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Think it’s healthy? Think again!

Some foods sound healthy or look healthy, or are promoted as healthy, but they’re actual the result of millions of marketing dollars that want you to think that.  Here are a few offenders:

  • Yogurt covered raisins.  Actually, make that yogurt covered anything, but especially raisins.  They’re sold in ginormous packages at movie theaters and have a ton of added sugar. 

Rule of thumb: anything sold at a movie theatre (other than water) is not a healthy option, though I’m sure there are exceptions at some theatres.

  • Juice. Even 100% juice or 100% fruit juice snacks.  I’m not telling you to stop drinking juice; it’s a great source of vitamins but juice is all of the fruit’s sugar and none of its fiber.  Americans have begun to shun processed foods that remove the fiber (i.e. white bread), yet juice has managed to stay under the radar.  Maybe because there are worse options (like 10% juice that contains added sugar) but, I’m here to declare that it’s not a great choice. 

Rule of thumb: Don’t drink your calories.

  • Granola. I hate admitting this because I have granola almost every day, but it’s not great. Usually it has a lot of added sugar, including high fructose corn syrup.  Another common ingredient is fat; oils added in the cooking process don’t make it taste oily, just delicious.  I choose my brand wisely or make it myself at home.  Remember, granola is a high energy snack – in terms of food, another word for energy is calorie.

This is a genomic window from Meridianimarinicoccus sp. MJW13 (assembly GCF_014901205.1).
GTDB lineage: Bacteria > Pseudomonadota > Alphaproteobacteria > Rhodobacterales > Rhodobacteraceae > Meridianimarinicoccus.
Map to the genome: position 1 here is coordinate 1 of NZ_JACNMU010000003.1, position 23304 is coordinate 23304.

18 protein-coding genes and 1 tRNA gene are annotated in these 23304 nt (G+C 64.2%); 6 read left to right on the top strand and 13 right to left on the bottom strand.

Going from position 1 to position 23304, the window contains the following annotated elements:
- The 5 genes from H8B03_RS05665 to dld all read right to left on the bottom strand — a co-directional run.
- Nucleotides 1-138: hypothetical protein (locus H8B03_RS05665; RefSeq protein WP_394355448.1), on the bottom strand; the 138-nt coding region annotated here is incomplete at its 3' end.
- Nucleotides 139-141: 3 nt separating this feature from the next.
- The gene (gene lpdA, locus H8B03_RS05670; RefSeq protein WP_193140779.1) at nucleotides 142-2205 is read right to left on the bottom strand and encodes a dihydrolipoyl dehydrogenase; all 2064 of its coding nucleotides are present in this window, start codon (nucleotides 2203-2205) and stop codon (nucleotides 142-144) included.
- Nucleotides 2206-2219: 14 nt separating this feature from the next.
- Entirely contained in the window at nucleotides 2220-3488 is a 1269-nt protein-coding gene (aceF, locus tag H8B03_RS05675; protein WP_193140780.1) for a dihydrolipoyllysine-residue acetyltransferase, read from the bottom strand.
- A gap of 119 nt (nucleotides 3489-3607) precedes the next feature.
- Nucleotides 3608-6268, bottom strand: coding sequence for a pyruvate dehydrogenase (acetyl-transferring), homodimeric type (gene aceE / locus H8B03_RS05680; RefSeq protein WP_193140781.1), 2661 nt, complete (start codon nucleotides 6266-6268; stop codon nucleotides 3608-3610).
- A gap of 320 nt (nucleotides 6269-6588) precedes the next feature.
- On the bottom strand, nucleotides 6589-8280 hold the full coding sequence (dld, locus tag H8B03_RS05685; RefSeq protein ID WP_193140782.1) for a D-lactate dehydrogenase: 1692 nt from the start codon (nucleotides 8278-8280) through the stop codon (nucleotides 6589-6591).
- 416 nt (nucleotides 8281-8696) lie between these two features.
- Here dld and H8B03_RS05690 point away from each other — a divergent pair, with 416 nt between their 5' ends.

Rule of thumb: If the ingredients include any of the following, choose a different granola: hydrogenated oil, puffed rice (look for oats instead), palm oil, or aspartame.

  • Canned soups (even if they’re broth based).  Canned soup packs in calories, sodium, trans fat or MSG (monosodium glutamate) without many nutrients.  Soup companies were some of the first to package 100 calorie versions, but that doesn’t mean they’re worth eating.  Instead, make your own soup at home, add fresh vegetables and freeze single portions so if you want to take it to work, you can just grab and go.

Rule of thumb: If you’re going to have canned soup, read the nutrition fact label and choose soups with less than 250 calories, at least 3 grams of fiber, and no more than 600 mg of sodium per serving.

  • ‘Sugar-free’ foods and candies. I spent a lot of time in this post trashing added sugar, well, now I’m going to trash the products without it. No, I’m not contradicting myself. Sugar-free foods and candies have a lot of other added ingredients that you just don’t need to eat.  A little piece of candy as a treat  isn’t terrible, so have the real thing.

Rule of thumb: Choose foods that have natural sugars in their whole form: whole fruits, vegetables, low fat dairy and whole grains.

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